The Keever campaign also credits the leadership of manager Jon Bray, who – despite being in his late 20s – came to the area from Washington, D.C., with extensive experience working at campaigns across the country. In contrast, Bellamy’s campaign was managed by Kendra Turner, who was new to professional politics and had previously worked as a community relations specialist for the city of Asheville.
Strategy and organization aside, however, the memo also emphasizes that Keever’s personality — and background as a Buncombe County public school teacher, commissioner and Statehouse representative — was very appealing to the electorate. It stresses her “authenticity,” maintaining that throughout her career, “she has never fallen prey to the siren song of fame, fortune and political power as have so many of our elected officials.”
Sounding that theme —– in addition to stressing the issues that polls had shown to be of concern to voters — Keever’s mailings emphasized that she would “put people first” and maintained that “It’s time for one tough grandma to fix a broken congress.”
Numbers don’t lie
Ongoing campaign polling showed that its efforts were helping move the numbers in their favor.
Since the baseline poll in February, Patsy’s support grew from 31 percent to 58 percent in the district as a whole — a 27 percentage point increase — while Bellamy’s support grew 14 points and Murphy’s by 9 points, according to another memo released from the campaign that was written by its polling firm, Lincoln Park Strategies.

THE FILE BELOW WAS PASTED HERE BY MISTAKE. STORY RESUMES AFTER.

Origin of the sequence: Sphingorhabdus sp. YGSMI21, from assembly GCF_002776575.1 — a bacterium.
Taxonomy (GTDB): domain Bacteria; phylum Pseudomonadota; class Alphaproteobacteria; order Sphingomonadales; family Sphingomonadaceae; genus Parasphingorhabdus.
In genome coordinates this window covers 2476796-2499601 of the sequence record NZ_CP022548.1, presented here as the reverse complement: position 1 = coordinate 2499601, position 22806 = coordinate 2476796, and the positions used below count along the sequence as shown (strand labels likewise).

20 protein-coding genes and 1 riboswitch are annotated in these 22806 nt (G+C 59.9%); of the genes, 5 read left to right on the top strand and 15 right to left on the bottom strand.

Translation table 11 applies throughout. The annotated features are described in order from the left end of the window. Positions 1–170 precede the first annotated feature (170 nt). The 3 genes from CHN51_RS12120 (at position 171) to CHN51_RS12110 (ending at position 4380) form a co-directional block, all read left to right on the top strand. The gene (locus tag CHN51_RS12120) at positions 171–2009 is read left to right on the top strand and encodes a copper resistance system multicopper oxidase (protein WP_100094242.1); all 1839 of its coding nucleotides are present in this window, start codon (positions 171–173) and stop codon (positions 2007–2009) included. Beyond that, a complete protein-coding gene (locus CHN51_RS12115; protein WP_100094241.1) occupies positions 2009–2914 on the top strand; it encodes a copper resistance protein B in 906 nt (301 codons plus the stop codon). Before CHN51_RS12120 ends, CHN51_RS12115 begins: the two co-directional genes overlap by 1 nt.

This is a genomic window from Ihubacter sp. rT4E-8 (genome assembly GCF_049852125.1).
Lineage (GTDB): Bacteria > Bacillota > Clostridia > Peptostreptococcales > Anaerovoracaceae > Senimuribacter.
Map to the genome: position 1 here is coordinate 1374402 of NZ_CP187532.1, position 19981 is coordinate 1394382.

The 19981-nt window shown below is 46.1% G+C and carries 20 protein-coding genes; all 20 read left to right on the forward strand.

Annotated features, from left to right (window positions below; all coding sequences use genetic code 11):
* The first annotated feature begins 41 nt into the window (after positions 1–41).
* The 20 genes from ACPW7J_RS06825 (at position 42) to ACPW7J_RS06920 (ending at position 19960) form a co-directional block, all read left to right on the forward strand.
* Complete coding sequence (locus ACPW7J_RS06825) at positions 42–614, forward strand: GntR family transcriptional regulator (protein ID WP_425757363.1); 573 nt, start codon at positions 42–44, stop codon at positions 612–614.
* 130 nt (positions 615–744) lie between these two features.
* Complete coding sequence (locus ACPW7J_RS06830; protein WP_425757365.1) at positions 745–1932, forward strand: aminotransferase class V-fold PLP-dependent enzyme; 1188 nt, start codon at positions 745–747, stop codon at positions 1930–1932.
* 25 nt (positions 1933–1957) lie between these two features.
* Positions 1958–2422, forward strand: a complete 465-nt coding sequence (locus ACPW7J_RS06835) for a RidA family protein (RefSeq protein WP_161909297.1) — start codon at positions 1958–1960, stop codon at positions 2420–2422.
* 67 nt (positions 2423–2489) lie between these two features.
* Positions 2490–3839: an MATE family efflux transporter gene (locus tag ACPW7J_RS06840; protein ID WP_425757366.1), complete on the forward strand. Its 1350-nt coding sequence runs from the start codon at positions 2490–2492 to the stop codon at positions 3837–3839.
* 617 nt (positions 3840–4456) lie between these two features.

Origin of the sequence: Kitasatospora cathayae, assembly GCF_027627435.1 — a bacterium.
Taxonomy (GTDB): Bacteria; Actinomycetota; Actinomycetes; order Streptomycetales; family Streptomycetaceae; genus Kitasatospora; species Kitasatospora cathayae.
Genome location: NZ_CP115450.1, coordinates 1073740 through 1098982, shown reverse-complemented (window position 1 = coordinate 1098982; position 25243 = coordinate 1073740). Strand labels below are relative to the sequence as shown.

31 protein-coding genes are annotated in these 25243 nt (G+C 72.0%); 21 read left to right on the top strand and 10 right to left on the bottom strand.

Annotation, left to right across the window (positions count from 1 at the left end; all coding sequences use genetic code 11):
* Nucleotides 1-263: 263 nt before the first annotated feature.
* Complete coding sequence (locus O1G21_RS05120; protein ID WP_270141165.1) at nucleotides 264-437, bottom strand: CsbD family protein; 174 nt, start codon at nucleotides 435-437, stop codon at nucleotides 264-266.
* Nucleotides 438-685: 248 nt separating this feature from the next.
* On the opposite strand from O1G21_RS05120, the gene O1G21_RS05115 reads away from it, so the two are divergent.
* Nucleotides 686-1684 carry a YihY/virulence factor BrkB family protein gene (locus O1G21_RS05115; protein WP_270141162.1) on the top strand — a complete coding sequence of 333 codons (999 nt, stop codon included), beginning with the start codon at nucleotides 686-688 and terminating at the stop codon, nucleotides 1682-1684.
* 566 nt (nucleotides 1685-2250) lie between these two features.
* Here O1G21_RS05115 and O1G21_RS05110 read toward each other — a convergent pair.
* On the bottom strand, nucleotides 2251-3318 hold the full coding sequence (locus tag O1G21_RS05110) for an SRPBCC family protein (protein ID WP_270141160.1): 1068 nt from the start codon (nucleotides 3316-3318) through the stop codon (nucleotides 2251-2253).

In the Charlotte media market, her rise was “meteoric,” going from a “largely unknown figure with only 12 percent of the vote to obtaining 51 percent of the vote: a 39 percentage point increase,” according to the memo.
However, the memo laments the fact that no exit polling was done, which would have potentially provided a clearer picture of what happened and where the campaign should go. “Without exit polling, we will never know what voting blocs came out strongest for Patsy and which tended to support Bellamy,” it reads.
An analysis provided to the campaign (and shared with Xpress) by George Peery, Professor Emeritus, Mars Hill College, notes that the newly drawn 10th District is friendlier territory for Democrats than it was previously, although the numbers still favor Republicans.
“In Patsy Keever, Democrats have a candidate who can muster a campaign far more challenging than any McHenry has ever faced,” he maintains. “Since barely winning his first primary nomination for Congress against a county sheriff with a highly compromised legal history, McHenry’s Democratic opponents have waged weak, diffused and seriously underfunded campaigns.”
The new district, Peery adds, is “so constituted that almost half the voters in it are new to the district.” And according to the Lincoln Park memo, that means that although “McHenry will have the advantage of a more friendly terrain and more funding,” he will “also be largely unknown” to many voters in the district.
Peery concludes: “There are unknowns in the new 10th that make Keever’s challenge to McHenry both viable and interesting to watch.” And the Lincoln Park memo adds: “Thinking towards the general election, Patsy’s wide margin of victory, obtained on a constrained budget, gives us a slight wind at our backs as we shift to taking on Patrick McHenry.”